UEFA sanctions Union Berlin for antisemitic abuse

BERLIN , -- UEFA sanctioned German soccer team Union Berlin Friday, with a partial stadium closing due to antisemitic behaviour of some of its supporters towards Israeli supporters Maccabi Haifa.

UEFA sanctions Union Berlin for antisemitic abuse

BERLIN , -- UEFA sanctioned German soccer team Union Berlin Friday, with a partial stadium closing due to antisemitic behaviour of some of its supporters towards Israeli supporters Maccabi Haifa.

UEFA stated that it had ended its disciplinary proceedings against Union for "racist behavior of its supporters" in the Europa Conference League match against Haifa in Berlin's Olympiastadion, Sept. 30.

It was the first time an Israeli soccer team had played in the Nazi-built stadium for the 1936 Olympics.

Union was ordered by UEFA to close the sectors 13 and 14, "where the home fans are seated", for the next match in the competition against Feyenoord, on Thursday. It will also display a banner that reads "#NoToRacism," and the UEFA logo within those sections.

Union had identified one person it claimed took part in the antisemitic abuse against Haifa fans, and banned him permanently from the club's premises and grounds. According to the club, it had also reached out to the German soccer federation in order for the man to be banned from the national stadium.

Dirk Zingler, club president, said that Union Berlin has no tolerance for discrimination. He called it "shameful" and "intolerable".

Fare Network, which fights discrimination in soccer said that "eyewitnesses were shocked at the levels of antisemitism."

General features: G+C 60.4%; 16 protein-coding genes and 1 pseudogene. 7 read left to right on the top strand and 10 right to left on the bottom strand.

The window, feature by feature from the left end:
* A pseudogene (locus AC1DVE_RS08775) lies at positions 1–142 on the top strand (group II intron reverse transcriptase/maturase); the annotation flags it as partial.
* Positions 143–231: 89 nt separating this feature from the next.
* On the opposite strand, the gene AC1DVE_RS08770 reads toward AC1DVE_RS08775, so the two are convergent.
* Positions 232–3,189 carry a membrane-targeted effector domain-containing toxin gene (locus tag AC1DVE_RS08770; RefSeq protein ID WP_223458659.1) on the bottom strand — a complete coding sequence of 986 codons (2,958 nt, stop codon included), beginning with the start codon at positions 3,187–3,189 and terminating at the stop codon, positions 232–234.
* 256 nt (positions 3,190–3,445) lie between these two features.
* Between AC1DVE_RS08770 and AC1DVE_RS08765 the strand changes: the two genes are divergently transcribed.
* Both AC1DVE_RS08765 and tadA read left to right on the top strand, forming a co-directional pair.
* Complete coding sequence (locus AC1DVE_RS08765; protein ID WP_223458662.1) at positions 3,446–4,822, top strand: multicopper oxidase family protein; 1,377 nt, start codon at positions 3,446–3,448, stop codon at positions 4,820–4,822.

Fare posted photos on Twitter of a Union supporter, who it claimed gave Nazi salutes to visiting fans and abused those who called them out. Another man can also be seen in one of these pictures giving a Nazi salute which is illegal in Germany. It could land you in prison.

According to local German-Israeli society youth branch, Union fans had thrown beer on them, calling them "expletive" Jews and other insults.

According to the Department for Research and Information on Antisemitism Berlin (RIAS), visiting fans were also subject to homophobic and racist slurs.

RIAS and members of the German-Israeli society noted that Union supporters tried to stop the perpetrators. Society members expressed their gratitude for the support from the majority.

Union's rival city, Hertha Berlin, uses the stadium. However, Union has taken it over for European competition as its stadium in Kopenick's eastern borough doesn't have enough capacity to accommodate UEFA's demands.

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